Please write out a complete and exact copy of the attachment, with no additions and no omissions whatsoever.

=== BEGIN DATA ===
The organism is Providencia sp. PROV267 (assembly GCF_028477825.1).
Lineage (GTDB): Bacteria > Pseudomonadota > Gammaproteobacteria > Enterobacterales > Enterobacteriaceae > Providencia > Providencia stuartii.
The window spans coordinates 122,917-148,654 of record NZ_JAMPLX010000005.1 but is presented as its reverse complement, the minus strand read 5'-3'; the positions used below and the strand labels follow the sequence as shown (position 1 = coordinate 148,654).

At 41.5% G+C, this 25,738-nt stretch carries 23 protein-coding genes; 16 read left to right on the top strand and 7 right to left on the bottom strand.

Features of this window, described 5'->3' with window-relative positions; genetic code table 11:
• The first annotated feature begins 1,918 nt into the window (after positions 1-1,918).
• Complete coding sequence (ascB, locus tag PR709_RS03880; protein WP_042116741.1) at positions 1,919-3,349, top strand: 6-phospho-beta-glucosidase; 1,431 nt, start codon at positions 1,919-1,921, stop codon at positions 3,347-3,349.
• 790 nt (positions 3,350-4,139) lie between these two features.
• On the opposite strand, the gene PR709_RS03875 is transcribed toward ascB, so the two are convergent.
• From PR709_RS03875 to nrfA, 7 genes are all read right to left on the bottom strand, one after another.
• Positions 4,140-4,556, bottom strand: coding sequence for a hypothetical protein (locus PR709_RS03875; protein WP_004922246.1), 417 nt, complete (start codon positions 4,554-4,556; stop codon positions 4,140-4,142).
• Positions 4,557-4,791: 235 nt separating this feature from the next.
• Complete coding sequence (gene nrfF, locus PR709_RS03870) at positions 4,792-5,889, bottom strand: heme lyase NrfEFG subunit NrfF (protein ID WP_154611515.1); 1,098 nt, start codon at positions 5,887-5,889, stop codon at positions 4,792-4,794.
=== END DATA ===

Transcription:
The organism is Providencia sp. PROV267 (assembly GCF_028477825.1).
Lineage (GTDB): Bacteria > Pseudomonadota > Gammaproteobacteria > Enterobacterales > Enterobacteriaceae > Providencia > Providencia stuartii.
The window spans coordinates 122,917-148,654 of record NZ_JAMPLX010000005.1 but is presented as its reverse complement, the minus strand read 5'-3'; the positions used below and the strand labels follow the sequence as shown (position 1 = coordinate 148,654).

At 41.5% G+C, this 25,738-nt stretch carries 23 protein-coding genes; 16 read left to right on the top strand and 7 right to left on the bottom strand.

Features of this window, described 5'->3' with window-relative positions; genetic code table 11:
• The first annotated feature begins 1,918 nt into the window (after positions 1-1,918).
• Complete coding sequence (ascB, locus tag PR709_RS03880; protein WP_042116741.1) at positions 1,919-3,349, top strand: 6-phospho-beta-glucosidase; 1,431 nt, start codon at positions 1,919-1,921, stop codon at positions 3,347-3,349.
• 790 nt (positions 3,350-4,139) lie between these two features.
• On the opposite strand, the gene PR709_RS03875 is transcribed toward ascB, so the two are convergent.
• From PR709_RS03875 to nrfA, 7 genes are all read right to left on the bottom strand, one after another.
• Positions 4,140-4,556, bottom strand: coding sequence for a hypothetical protein (locus PR709_RS03875; protein WP_004922246.1), 417 nt, complete (start codon positions 4,554-4,556; stop codon positions 4,140-4,142).
• Positions 4,557-4,791: 235 nt separating this feature from the next.
• Complete coding sequence (gene nrfF, locus PR709_RS03870) at positions 4,792-5,889, bottom strand: heme lyase NrfEFG subunit NrfF (protein ID WP_154611515.1); 1,098 nt, start codon at positions 5,887-5,889, stop codon at positions 4,792-4,794.